Did you read later in the article, about how bioethicists thought that genetic testing of women, to determine if they carried the gene that causes breast cancer, should not be done because they didn't think they could handle it?

I agree with the article's point early on, that simply matching donors with organ recipients helps those on the organ waiting list, because it shortens the line. Maybe someone on the list waiting for an organ doesn't get that organ? If you're on the waiting list, then you're essentially waiting for someone to die, correct? And they have to hope the organ is a tissue match, correct?

How is this any different from someone giving blood to a family member who needs a transfusion? Shouldn't your blood be given to someone else who needs it, maybe someone in more dire need?

How does someone who is pro-choice (My body, my life, I get to decide what is done with it) square the circle that they can't decide who gets their kidney?

john said...

I'm going to be a geoethicist. Rocks have feelings too*.



*P.E.T.R.

MadisonMan said...

The difference is I don't charge for my opinion

Phew. (Putting away my checkbook)

A bioethicist tells people to shut up and die, essentially. What is ethical about that?

JAL said...

“more centrally and deeply involved with [global] suffering and issues of social justice.”

So I got stuck there.

Not much time anyway and I skipped through the rest.

As for the above -- what ever happened to "think globally act locally"?

Like -- Worldwide work to end kidney disease, make transplants accessible, and locally donate a kidney if you feel led, to a perfect stranger.

And I am not sure it is true that "conservative" bioethicists do not "study the history of in vitro fertilization, paid egg donation, and surrogate motherhood to learn about cultural resistance and adaptation to such practices."

I attended a "conservative" bioethics conference once upon a time. It really surprises me that this allegation is made, based on the information I was exposed to there.

It seems "Oy!"that should be a more common response before making a move in many things. (Think "health care destruction" aka "reform.")

And as far as risk taking in the history of "morally repugnant practices" ever heard of Cotton Mather? Beyond his notorious connection with the Salem Witch trials?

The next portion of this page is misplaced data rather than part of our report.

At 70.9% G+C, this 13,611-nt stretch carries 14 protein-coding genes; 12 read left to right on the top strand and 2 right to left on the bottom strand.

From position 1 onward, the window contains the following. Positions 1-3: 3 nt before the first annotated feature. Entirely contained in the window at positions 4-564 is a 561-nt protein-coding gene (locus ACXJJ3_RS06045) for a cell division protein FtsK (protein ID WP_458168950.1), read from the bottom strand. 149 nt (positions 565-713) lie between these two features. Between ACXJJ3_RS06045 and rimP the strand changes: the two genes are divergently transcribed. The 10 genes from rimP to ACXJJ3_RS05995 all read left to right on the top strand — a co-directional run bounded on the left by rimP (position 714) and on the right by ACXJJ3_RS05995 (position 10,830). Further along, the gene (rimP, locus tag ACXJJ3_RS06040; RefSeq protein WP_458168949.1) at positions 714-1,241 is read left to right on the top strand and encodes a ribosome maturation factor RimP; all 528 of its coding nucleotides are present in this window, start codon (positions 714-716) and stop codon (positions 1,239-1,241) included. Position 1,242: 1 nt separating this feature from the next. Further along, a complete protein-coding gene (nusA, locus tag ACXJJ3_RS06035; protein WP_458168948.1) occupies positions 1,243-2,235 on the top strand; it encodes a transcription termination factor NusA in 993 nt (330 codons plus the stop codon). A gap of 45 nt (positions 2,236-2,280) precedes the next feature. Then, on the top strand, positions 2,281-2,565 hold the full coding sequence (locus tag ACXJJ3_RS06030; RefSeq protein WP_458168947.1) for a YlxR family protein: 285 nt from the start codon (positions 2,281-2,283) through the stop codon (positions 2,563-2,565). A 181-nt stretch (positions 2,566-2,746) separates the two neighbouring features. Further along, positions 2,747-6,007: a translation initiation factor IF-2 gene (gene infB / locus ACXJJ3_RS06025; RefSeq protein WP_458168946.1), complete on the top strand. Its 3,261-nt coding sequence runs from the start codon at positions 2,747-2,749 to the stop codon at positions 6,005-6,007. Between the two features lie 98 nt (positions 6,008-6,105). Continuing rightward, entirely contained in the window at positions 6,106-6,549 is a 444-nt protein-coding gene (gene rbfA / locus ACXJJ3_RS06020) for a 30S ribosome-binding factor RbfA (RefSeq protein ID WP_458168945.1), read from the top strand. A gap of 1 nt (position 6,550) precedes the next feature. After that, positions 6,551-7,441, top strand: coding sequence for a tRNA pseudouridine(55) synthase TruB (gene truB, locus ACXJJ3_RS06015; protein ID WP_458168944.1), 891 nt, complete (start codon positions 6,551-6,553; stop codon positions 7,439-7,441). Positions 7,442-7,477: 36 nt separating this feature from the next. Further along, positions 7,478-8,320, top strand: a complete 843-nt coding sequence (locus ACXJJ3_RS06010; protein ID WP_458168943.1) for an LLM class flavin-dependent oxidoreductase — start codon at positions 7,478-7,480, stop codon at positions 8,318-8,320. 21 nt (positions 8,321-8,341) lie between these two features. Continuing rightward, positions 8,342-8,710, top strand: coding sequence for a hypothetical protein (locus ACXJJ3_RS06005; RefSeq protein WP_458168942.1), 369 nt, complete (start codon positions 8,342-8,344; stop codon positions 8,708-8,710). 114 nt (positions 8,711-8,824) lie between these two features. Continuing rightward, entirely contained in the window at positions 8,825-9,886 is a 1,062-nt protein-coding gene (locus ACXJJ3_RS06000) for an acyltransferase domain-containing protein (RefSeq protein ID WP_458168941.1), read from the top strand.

He looked at the small pox epidemic in Boston, said "Oy!" and then tried to figure out what he might do.

Just a mini history lesson for today.

And I admire immensely, those who chose to donate their kidneys to dying people.

wv bolox
for people who are afraid of tox

Paddy O. said...

"in the end, far fewer of the innoculated died."

Though, it didn't work out too well for Jonathan Edwards.

Dare I mention, in this setting, the scene in the John Adams miniseries that shows that early form of inoculation.

c3 said...

Corporations willing to pay to avoid lawsuits creates the market for ethics experts, mostly giving seminars.

Huh!?

As a doc my exposure to medical ethics came in Medical School classes, some discussions in residency and then interactions with various hospital ethics committees. I know of no corporations putting on seminars to avoid lawsuits.

The controversies always come out of two conceptual discussions:
-justice (as it pertains to medical ethics) For example, Is it "right" that someone gets healthcare and someone else doesn't?
-autonomy (i.e. an individual's right to refuse treatment.) This is particularly troublesome to some when expressed through a surrogate decision maker such as a husband or parent.

FYI, from wikipedia (and consistent with my education)
Values in medical ethics

Six of the values that commonly apply to medical ethics discussions are:

* Autonomy - the patient has the right to refuse or choose their treatment. (Voluntas aegroti suprema lex.)
* Beneficence - a practitioner should act in the best interest of the patient. (Salus aegroti suprema lex.)
* Non-maleficence - "first, do no harm" (primum non nocere).
* Justice - concerns the distribution of scarce health resources, and the decision of who gets what treatment (fairness and equality).